Not like Joe or David or some regular man’s name. But my wife and I have decided that we want to be able to call our sperm donor something more endearing than “sperm donor” or “biological father” when we refer to him or when he comes up in family discussions with our children and other family members.
But we’re having a hard time figuring out what “name” will work for us, so we’ve tepidly decided to open it up for discussion with the rest of the world – realizing, that in doing so, we are once again faced with explaining the whys of what we do.
For my wife and I, it’s a no-brainer that we’ll openly speak about our donor with family and friends, and especially our children. We have zero desire to hide from whom and whence our children were created. And part of our decision stems from the very clear fact that Sara and I cannot create our children on our own. It’s not as though we are a straight couple who cannot have children and have to turn to fertility services, namely a sperm donor, to conceive. Those couples have their own reasons for sharing or not sharing with their children that they were conceived by use of donor sperm, and it’s not my place to say whether they should or not.
What I’m talking about here is what my wife and I feel is right for our family. And that includes wanting to create a name for our sperm donor that signifies the gift he has given us, and the joy he has helped create in our life. Also, we want to name him because we believe it will help our children understand that he is honored as part of our family, that we wouldn’t have a family – that we wouldn’t have our children – without him.
Some people say sperm donations are just like blood donations, or that they’re like organ or tissue donations: part of a scientific equation that’s needed for a greater cause. Grandma needs a new valve in her heart, so she gets a new one that came from a pig. Aunt Jenny has to have knee surgery, so she gets a cadaver part to replace a tendon. Jessica and Julie want a baby, so they need sperm. Scientific and to the point. I respect those beliefs. And I respect those families that simply consider their sperm donor as a means to an end.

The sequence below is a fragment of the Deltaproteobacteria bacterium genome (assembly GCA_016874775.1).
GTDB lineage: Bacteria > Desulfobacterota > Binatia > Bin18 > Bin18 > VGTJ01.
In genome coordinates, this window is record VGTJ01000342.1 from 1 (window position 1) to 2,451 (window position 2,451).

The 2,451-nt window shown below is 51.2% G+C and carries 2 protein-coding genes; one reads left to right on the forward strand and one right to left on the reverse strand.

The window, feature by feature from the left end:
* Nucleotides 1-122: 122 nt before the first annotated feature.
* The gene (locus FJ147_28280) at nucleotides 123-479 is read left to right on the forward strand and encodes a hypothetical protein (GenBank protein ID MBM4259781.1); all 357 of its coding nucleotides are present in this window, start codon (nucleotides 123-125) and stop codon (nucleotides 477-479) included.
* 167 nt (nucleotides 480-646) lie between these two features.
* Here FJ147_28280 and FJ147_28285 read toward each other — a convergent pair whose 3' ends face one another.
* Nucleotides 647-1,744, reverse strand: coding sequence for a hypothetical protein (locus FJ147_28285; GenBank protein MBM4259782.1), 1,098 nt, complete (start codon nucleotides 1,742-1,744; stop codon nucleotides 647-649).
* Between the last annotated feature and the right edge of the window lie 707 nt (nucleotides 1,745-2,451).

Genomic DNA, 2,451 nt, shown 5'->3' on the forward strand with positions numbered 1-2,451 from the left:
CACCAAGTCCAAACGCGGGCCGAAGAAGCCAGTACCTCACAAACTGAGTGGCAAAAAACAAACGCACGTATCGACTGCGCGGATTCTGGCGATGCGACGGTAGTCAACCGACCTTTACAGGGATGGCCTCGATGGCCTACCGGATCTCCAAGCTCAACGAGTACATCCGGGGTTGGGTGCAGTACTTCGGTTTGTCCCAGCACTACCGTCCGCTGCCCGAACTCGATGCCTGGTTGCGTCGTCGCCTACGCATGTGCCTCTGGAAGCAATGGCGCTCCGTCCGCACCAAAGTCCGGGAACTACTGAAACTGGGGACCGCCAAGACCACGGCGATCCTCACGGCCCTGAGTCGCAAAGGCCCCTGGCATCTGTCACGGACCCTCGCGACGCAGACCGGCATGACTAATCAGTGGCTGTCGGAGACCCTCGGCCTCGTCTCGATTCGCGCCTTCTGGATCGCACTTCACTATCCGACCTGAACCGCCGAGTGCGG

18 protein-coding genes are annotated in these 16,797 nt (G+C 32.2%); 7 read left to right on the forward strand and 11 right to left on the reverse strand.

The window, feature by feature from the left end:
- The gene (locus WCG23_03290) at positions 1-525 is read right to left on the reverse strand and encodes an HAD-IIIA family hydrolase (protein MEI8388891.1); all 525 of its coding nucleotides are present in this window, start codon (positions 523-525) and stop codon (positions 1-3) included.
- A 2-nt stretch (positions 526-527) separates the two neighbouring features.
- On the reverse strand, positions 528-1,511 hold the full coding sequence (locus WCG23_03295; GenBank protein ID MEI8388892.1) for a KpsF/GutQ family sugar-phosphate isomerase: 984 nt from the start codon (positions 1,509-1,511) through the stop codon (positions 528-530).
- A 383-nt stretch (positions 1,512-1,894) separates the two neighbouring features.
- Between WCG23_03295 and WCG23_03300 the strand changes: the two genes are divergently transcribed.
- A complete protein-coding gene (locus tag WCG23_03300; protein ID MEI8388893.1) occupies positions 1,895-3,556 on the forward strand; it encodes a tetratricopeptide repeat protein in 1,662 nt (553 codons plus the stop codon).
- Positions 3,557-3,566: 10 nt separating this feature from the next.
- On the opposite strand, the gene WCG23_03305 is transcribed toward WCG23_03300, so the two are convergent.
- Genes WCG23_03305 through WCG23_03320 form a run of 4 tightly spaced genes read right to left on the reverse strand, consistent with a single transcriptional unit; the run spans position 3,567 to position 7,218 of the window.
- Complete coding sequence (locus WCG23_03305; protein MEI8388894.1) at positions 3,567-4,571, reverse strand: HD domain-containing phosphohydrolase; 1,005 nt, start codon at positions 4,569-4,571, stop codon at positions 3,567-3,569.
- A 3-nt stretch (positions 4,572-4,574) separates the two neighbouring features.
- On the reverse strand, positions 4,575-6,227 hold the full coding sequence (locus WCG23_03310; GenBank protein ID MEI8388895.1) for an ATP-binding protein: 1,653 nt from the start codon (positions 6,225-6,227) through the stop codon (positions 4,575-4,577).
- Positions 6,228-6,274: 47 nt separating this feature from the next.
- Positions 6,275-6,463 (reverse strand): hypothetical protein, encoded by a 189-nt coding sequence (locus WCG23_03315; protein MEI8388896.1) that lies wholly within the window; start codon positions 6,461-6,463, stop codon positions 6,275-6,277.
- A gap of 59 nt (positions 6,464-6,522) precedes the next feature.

But Sara and I have realized that he is more than that for us. And we don’t want a name that is so clinical (sperm donor) or that’s so scientific (biological father). Of course, our child will most certainly know that this man who we call whatever it is we decide to call him, is, in fact, their sperm donor. We just don’t wish to call him by those words. We also don’t want a name for our donor that includes the word “father” or “dad” at all, because we believe the emotional and societal connections to those words would only add confusion and blur the line of who this as-of-yet unnamed man really is to our child. Yes, he is their biological father. No, he is not their dad. With all due respect, if you don’t understand the difference, you should probably stop reading at this point.
So the name we’re looking for is something endearing, something honoring, and something that doesn’t deduce our donor to nothing more than a piece of a scientific equation. Thus far, we have come up with words that mean “joy” or some such equivalent in other languages, words that can also have cute-sounding, name-ish monikers. This is our short list:
- Oninemi: a Greek word that means “to be useful and to have joy.” We’d likely use the nickname of “Oni”
- Osher: the Hebrew word for “happiness;” nickname of Oshi or Osh
- Joie de Vivre: a French term that means “the joy of life;” pronounced “jwha,” with a soft “j”
If you have any names you think could work for what we’re looking to do, please share them! If you have further questions about why we want to do this, please ask them! But if you only have judgement to pass or negativity to spew about our decision, please keep that to yourself. We’re just two people trying to live a happy, peaceful, and love-filled life.